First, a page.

- Tire manufacturer Bridgestone Corp. plans to buy back as much as 200 billion yen ($1.8 billion) of its stock to reward shareholders after giving a full-year operating profit forecast that trailed analysts’ estimates. The buyback amounts to as much as 7.6 percent of its shares, the Tokyo-based company said in a statement Friday. Chief Executive Officer Masaaki Tsuya has been speeding up product development for connected and intelligent cars, combining tires and sensors to collect road conditions and tire information such as the amount of wear.
- Irish Prime Minister Leo Varadkar told German Chancellor Angela Merkel his government couldn’t accept the return of border controls on the island of Ireland even if the U.K. crashed out of the European Union without a deal, a person familiar with the matter said. At the chancellor’s request, the two leaders held a 40-minute call last month during which Merkel sought to better understand Varadkar’s stance on the question, according to the person, who asked not to be identified as the conversation was private.
- Spanish Prime Minister Pedro Sanchez called a snap election, pitching the country into renewed uncertainty after a parliament veto of his budget laid bare the minority government’s inability to pass key legislation. Sanchez said on Friday that the vote will be held on April 28, when he’ll seek to renew his tenuous grasp on power and hold off the advances of three right-wing groups that could potentially form a governing alliance.
- European car sales declined for a fifth straight month in January in a worrying show for the continent’s economies battling a technical recession in Italy, uncertainty over a snap election in Spain, and the U.K. coming no closer to a deal on Brexit. Passenger car registrations dropped 4.6 percent compared with last year to 1.23 million vehicles in the European Union and European Free Trade Association, the European Automobile Manufacturers Association said Friday. Sales declined in all of the region’s largest markets of Germany, France, the U.K., Italy and Spain, making European autos this month’s worst performers in the group of SXXP Europe indexes.
- DSV A/S just announced it’s revised a bid for Panalpina Welttransport Holding AG to an all-cash offer. What the Danish freight forwarder left out was that the new bid doesn’t raise the $4.3 billion valuation of its Swiss rival. As it turns out, the new offer of 180 Swiss francs a share is worth roughly the same as the one DSV made in January. The reason is that DSV’s stock price has gained. The math: the old offer was comprised of 1.58 DSV shares and 55 francs for each Panalpina stock. DSV valued the total offer back in January at 170 francs, of which the stock component was 115 francs. Since then, DSV shares have appreciated so the stock component would now be worth 125 francs.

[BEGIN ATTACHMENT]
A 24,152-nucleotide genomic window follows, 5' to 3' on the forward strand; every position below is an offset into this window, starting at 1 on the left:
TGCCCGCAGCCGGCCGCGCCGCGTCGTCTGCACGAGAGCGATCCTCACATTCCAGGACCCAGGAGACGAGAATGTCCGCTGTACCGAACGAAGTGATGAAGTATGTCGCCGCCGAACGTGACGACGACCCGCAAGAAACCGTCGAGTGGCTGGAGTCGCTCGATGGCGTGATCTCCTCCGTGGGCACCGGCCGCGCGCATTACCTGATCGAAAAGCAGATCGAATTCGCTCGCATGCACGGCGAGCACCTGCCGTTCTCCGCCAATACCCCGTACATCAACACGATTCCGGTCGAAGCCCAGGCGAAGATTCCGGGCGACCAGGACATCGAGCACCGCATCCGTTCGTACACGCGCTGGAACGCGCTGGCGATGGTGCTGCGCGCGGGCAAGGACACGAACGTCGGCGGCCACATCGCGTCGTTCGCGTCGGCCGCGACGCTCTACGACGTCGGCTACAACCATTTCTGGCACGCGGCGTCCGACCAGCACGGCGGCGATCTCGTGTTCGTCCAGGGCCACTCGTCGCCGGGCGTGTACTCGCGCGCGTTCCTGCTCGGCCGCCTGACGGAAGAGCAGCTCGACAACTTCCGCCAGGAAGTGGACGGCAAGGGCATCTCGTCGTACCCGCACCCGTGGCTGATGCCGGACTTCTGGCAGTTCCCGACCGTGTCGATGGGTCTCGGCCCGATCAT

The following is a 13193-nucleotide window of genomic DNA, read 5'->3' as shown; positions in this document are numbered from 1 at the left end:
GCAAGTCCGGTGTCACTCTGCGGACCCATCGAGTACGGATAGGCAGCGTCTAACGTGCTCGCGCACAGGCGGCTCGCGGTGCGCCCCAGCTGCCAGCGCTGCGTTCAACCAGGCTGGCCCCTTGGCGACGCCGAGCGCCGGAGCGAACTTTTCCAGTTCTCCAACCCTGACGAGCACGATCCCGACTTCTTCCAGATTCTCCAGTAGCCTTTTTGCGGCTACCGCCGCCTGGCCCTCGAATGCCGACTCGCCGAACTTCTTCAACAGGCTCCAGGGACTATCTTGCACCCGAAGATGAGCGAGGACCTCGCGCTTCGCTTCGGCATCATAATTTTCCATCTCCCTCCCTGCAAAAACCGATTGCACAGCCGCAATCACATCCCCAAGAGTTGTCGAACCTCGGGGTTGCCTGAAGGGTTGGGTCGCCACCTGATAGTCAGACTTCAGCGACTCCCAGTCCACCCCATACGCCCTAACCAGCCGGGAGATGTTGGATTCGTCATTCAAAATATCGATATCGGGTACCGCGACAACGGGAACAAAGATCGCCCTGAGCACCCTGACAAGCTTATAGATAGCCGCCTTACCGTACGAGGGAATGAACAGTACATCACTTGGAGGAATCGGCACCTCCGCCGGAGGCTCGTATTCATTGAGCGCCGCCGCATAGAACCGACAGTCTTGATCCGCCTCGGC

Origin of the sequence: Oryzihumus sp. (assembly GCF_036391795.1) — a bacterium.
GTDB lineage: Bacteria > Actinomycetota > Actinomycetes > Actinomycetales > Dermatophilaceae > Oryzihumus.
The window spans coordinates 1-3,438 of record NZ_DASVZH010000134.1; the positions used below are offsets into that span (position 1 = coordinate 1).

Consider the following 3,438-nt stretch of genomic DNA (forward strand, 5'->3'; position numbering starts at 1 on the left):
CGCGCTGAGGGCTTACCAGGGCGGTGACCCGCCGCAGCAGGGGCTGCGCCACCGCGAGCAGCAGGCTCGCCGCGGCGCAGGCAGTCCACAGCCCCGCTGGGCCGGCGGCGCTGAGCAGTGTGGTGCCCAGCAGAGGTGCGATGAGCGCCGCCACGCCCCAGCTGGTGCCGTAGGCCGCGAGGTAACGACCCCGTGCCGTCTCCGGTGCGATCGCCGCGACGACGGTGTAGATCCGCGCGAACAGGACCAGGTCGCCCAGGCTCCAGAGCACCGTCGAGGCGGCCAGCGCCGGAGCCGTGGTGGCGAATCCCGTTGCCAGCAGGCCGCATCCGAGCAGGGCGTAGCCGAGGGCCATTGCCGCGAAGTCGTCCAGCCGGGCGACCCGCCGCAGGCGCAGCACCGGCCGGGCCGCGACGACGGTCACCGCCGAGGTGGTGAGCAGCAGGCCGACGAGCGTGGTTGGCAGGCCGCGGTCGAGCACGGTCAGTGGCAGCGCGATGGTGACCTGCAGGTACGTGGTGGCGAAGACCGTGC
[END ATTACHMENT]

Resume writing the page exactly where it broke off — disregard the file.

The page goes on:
- Dalian Wanda Group Co.’s flagship developer is staging a comeback on the global bond market for the first time since a 2017 crackdown by China’s government on debt-fueled acquisitions. Dalian Wanda Commercial Management Group Co. hired China CITIC Bank International as sole global coordinator to arrange investor meetings from Feb. 19 in Hong Kong and Singapore for a potential dollar bond sale, according to people familiar with the matter. Calls to Dalian Wanda’s spokesperson went unanswered.
- Takeda Pharmaceutical Co. has filed to issue up to 500 billion yen ($4.5 billion) of notes in what would be corporate Japan’s biggest ever bond if done in a single tranche. The Osaka-based drug maker has taken on massive debt for its $62 billion takeover of Shire Plc, which vaulted it into the ranks of the 10 biggest drug makers by sales while more than doubling its borrowing level. Chief Financial Officer Costa Saroukos said at the company’s earnings presentation on Feb. 1 that management doesn’t intend to increase its debt load further, but may look to “optimize” the structure by refinancing certain borrowings.
- North Korean leader Kim Jong Un was ready to accept the dismantlement and inspection of a high-profile nuclear plant, a South Korean presidential adviser said, suggesting a possible point of compromise in upcoming talks with President Donald Trump. Moon Chung-in, a special adviser for foreign affairs and national security, said in an interview Friday that the verified destruction of the regime’s Yongbyon nuclear complex was an achievable goal during Trump’s planned Feb. 27-28 summit with Kim. Moon said it was his “understanding” that South Korean President Moon Jae-in got Kim’s personal assurance on that when they met in Pyongyang in September.
*All sources from Bloomberg unless otherwise specified